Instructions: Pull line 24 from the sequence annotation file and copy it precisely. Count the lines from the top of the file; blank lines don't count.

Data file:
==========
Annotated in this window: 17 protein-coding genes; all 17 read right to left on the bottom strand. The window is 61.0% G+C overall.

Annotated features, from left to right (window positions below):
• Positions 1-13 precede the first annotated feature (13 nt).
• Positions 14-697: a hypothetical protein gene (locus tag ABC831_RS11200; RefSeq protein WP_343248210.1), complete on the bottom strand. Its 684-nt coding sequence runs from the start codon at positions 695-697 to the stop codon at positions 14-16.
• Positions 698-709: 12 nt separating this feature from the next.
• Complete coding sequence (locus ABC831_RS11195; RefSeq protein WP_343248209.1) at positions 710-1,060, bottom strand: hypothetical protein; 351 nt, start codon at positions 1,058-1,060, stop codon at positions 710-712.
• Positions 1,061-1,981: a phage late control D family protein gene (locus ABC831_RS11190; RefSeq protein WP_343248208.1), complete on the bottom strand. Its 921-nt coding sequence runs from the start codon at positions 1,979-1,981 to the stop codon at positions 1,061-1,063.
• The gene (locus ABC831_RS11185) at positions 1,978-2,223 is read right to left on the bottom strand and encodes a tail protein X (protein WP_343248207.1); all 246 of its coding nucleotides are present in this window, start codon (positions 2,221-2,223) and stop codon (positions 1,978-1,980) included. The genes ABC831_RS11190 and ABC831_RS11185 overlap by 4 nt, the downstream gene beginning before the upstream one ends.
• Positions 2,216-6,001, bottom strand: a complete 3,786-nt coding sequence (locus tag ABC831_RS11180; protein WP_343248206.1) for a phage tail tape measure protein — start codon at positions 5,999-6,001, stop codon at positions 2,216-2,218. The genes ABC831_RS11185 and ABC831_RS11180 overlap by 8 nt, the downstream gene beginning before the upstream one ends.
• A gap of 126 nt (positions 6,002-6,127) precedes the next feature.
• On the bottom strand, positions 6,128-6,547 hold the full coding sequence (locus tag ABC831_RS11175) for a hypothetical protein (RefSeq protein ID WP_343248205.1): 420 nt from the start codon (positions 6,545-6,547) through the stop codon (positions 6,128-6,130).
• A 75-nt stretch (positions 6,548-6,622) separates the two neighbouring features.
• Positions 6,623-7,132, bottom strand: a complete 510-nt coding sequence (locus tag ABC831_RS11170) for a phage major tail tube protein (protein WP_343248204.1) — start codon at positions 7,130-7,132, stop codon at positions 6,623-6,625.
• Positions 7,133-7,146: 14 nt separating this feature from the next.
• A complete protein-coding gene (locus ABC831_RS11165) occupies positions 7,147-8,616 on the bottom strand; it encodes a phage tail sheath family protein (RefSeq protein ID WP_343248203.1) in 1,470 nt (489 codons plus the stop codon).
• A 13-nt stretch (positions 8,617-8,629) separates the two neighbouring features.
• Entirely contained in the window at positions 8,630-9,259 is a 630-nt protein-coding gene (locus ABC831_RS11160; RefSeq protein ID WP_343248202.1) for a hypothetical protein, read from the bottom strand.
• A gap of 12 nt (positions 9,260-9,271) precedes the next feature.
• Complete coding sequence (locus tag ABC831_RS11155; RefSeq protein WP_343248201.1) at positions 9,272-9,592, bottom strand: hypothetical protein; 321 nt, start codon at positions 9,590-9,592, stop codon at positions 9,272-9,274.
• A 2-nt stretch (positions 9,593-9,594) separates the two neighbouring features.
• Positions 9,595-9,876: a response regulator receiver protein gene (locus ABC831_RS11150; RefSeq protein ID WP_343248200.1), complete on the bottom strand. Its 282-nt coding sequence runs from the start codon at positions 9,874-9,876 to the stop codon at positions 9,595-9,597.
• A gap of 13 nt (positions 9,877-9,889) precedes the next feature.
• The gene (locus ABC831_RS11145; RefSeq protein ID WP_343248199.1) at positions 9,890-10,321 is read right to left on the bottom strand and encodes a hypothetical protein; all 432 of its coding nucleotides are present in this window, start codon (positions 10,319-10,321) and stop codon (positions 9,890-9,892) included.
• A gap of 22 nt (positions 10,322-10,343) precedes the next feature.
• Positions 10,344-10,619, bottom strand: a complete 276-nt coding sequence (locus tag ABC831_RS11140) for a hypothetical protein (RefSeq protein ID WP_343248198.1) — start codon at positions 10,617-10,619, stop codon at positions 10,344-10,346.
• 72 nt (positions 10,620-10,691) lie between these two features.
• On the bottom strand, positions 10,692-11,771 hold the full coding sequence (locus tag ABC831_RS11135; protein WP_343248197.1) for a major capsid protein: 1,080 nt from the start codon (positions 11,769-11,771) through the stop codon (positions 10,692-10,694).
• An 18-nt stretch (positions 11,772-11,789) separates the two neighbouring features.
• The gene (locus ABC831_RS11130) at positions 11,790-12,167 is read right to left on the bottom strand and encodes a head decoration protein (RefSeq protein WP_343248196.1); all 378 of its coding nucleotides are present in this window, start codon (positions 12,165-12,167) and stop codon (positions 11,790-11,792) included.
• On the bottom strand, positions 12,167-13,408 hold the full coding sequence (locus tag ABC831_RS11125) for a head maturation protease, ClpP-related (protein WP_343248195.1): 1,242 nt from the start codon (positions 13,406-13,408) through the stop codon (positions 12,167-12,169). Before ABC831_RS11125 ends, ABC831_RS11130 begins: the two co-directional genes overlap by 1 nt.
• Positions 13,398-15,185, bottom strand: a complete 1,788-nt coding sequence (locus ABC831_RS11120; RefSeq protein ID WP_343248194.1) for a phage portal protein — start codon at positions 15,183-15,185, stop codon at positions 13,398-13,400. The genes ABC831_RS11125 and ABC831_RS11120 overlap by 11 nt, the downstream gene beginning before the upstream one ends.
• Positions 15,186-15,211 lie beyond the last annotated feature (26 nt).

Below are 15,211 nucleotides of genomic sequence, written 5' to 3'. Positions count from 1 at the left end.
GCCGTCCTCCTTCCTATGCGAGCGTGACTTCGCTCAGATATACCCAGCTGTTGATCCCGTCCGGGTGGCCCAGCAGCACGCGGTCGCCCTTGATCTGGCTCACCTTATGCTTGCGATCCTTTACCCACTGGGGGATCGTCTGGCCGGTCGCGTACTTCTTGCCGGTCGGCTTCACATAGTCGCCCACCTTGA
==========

• A gap of 22 nt (positions 10,322-10,343) precedes the next feature.